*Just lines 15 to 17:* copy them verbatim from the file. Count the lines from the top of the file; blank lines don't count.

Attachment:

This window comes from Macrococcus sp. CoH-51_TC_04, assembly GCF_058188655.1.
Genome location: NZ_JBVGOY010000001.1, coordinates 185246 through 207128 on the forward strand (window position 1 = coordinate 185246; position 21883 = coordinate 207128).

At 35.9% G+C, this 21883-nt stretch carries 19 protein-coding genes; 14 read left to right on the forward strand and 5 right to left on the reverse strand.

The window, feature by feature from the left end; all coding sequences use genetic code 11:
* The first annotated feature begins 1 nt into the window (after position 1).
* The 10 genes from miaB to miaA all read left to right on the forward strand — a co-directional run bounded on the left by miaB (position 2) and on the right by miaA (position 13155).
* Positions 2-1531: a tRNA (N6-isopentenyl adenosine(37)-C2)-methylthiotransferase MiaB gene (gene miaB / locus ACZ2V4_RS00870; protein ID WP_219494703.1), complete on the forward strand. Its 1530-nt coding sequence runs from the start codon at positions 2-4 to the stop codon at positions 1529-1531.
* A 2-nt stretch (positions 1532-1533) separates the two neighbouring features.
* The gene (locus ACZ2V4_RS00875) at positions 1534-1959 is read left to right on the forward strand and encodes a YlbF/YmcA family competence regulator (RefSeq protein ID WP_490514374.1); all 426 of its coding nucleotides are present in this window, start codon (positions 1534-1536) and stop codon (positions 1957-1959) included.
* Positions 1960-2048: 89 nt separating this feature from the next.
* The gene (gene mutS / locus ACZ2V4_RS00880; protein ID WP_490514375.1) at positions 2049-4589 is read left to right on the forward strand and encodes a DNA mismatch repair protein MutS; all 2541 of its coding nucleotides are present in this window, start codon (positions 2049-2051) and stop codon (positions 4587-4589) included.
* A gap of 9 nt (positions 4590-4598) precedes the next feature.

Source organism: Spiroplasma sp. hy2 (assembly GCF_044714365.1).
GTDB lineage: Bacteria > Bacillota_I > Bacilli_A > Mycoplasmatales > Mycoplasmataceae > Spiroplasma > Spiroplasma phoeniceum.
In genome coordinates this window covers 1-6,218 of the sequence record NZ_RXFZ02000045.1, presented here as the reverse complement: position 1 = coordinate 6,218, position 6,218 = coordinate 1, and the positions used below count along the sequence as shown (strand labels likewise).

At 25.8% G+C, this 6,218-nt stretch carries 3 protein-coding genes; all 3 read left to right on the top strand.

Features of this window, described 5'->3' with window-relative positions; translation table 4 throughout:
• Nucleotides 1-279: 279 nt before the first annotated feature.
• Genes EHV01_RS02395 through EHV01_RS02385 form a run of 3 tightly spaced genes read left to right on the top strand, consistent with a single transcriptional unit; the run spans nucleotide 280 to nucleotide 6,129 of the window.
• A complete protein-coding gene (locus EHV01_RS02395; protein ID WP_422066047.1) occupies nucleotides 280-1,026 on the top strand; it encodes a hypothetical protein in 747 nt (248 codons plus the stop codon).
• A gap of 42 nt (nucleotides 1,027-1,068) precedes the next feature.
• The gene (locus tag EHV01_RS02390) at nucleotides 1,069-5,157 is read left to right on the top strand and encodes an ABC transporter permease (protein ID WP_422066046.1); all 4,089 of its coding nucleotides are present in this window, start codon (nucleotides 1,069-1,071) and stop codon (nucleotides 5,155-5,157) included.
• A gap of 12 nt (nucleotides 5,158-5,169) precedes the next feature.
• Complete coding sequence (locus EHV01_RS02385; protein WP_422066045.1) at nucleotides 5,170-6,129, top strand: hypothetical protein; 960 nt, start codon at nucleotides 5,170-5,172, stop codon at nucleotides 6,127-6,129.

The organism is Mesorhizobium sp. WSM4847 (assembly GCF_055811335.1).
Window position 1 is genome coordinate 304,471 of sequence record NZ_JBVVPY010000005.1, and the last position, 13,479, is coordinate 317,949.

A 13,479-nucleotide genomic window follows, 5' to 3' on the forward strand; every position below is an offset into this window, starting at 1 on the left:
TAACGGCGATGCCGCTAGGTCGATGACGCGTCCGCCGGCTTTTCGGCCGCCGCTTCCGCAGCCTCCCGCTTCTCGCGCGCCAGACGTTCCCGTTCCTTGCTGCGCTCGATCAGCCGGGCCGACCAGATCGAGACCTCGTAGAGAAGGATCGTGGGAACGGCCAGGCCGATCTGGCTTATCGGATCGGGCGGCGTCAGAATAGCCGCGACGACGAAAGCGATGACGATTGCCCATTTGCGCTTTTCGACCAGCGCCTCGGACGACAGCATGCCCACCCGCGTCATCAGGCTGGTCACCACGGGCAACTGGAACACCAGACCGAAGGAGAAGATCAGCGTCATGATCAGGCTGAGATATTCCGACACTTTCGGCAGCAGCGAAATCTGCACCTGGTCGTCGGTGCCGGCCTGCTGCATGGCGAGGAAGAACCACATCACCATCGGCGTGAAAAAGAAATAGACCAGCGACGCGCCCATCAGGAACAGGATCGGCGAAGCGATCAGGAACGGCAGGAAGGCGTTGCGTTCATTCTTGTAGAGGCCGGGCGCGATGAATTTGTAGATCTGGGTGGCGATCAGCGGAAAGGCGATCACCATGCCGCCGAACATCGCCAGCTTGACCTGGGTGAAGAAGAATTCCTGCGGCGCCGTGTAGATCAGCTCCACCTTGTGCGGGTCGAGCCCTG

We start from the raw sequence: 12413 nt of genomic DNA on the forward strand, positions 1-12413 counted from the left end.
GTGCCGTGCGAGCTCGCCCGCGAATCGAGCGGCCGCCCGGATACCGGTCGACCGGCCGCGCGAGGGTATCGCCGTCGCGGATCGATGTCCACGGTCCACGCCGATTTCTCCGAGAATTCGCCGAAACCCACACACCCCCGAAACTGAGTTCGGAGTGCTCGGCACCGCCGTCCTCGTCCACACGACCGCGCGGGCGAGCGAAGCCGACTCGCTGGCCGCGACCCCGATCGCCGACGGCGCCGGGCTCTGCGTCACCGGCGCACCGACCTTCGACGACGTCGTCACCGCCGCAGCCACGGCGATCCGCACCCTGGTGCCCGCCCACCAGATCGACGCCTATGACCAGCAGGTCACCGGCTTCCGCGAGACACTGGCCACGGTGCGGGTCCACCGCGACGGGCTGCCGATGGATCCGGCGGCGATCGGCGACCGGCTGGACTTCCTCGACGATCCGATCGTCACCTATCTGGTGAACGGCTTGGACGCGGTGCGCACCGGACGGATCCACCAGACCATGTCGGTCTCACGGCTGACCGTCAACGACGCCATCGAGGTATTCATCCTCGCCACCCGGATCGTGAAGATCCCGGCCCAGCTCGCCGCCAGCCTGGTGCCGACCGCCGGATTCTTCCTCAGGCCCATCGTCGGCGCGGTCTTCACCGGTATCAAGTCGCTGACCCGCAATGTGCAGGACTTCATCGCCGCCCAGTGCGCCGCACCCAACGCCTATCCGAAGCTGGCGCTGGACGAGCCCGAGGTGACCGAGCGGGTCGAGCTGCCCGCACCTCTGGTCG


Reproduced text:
In genome coordinates this window covers 1-6,218 of the sequence record NZ_RXFZ02000045.1, presented here as the reverse complement: position 1 = coordinate 6,218, position 6,218 = coordinate 1, and the positions used below count along the sequence as shown (strand labels likewise).

At 25.8% G+C, this 6,218-nt stretch carries 3 protein-coding genes; all 3 read left to right on the top strand.

Features of this window, described 5'->3' with window-relative positions; translation table 4 throughout: